By: Christine Blank
A package shows up at your home, apartment or office. It is that delivery of new clothes from Amazon that you have been waiting for. Or, it is the that new movie that just came out on Blu-Ray from BestBuy.com. It could even be groceries and toilet paper. We live in an age in which we are all dependent on online shopping for at least a portion of our monthly purchases.
But what happens before those packages arrive at your apartment community or business, destined to be distributed to a number of different residents and employees? Long before they arrive at your doorstep, they start their journey at Amazon, Target, Walmart, Etsy, eBay and thousands of other online retailers.
At Amazon fulfillment centers, millions of workers first scan each item that arrives at the fulfillment center. Although the centers are very technologically advanced, it is still humans that do a lot of the work. They place products from manufacturers and booksellers in the first empty space available. The location is tracked by complex software, and – as soon as you hit the click button to buy the item – a “picker” gets a notification on a wireless device. They pick the item from the random shelf and include it in a box of items on a conveyer belt. The sophisticated software even selects the box that is the right size for the product. Each package receives a shipping label, stamped by robotic arms, as they travel down a conveyer belt. The boxes are then routed to the right set of trucks, where hundreds of workers pack boxes onto the trucks.
Once the trucks deliver the packages to the United States Postal Service (USPS), United Parcel Service (UPS), FedEx and a host of other delivery services, another set of job functions begins. At USPS, more than 617,000 employees sort and deliver your packages. The oldest mail service process 155.4 billion pieces of mail (40 percent of the world’s mail volume). And, USPS delivers to nearly 154 million addresses nationwide. UPS also employs more than 435,000 worldwide. All these people work very hard to get packages to your door in a timely manner.
However, after those highly-valued packages arrive at your business or community, they often become very difficult to deal with. That is because there are so many of them – Americans are ordering more products online than at any other time in history – and because your business doesn’t have an effective way of managing those packages. Many businesses are still using mailrooms, where boxes are stacked in a corner, with no rhyme or reason. When the resident or employee comes to pick up their packages, it takes valuable staff time to find the packages and have employees or residents sign for them. That is, if the package is ever picked up; many packages sit there for months.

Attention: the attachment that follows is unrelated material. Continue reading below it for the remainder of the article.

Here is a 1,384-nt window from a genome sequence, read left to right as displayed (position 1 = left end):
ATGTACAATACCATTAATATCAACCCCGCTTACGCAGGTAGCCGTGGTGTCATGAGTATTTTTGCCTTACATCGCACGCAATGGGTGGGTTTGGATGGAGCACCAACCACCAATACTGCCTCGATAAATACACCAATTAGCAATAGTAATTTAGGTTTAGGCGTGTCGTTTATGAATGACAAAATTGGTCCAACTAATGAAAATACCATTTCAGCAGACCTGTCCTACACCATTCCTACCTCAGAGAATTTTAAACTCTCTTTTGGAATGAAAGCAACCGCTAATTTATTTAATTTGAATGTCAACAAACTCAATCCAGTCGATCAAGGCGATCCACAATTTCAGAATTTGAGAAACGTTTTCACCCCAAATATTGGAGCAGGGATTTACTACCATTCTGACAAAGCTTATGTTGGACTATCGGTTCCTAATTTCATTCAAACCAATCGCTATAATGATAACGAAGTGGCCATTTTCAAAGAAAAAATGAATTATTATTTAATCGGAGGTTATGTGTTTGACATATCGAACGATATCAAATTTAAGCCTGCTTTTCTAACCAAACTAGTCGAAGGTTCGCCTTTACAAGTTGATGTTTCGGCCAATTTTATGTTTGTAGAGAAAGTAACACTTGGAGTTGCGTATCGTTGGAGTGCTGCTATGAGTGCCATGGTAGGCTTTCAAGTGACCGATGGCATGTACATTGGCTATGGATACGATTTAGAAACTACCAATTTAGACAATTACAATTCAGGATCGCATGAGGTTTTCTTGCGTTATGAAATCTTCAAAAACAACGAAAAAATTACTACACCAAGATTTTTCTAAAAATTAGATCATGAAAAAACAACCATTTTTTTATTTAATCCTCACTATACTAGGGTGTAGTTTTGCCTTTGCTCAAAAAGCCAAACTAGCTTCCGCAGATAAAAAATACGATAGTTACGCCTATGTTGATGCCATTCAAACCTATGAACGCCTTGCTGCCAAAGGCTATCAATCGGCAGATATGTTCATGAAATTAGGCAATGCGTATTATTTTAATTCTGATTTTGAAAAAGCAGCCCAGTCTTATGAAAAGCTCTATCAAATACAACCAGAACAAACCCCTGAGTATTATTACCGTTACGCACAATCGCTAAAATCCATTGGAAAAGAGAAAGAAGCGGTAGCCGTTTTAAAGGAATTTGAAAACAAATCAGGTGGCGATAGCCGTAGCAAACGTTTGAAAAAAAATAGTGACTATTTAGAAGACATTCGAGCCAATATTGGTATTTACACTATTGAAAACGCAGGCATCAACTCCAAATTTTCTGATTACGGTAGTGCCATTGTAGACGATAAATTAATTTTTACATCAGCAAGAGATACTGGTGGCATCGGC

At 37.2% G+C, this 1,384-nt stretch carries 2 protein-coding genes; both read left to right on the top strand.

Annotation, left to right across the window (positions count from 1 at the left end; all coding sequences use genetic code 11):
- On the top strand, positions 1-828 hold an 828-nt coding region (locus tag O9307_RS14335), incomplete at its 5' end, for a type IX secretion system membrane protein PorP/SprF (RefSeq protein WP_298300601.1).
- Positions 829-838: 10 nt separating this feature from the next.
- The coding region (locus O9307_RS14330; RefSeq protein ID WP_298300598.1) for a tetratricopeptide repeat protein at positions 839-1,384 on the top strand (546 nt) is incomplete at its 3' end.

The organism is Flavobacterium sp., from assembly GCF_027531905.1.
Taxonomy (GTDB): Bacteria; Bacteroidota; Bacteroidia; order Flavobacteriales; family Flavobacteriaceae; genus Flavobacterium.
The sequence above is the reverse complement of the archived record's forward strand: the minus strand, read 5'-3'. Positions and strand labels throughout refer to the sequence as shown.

And some communities and businesses are using package lockers, which are ineffective, budget oppressive, and take up too much space. Furthermore they offer no tangible customer service benefit to team members or to customers. However, there is a way to save money, have les package hassles, and provide a new level of customer service that excites your team and your customers.
The package management and notification tools from the cloud-based system, PackageLog®, enable you to remove the time-consuming and highly-inefficient mail room and locker methods and get back to taking care of your customers. By creating an automatic series of customer email and texts, PackageLog® makes package management an enhanced customer services point. It go a step further allowing for email and text to be sent as a direct message even when there is no packages for your recipient. All of this and an average cost of under one hundred dollars per month.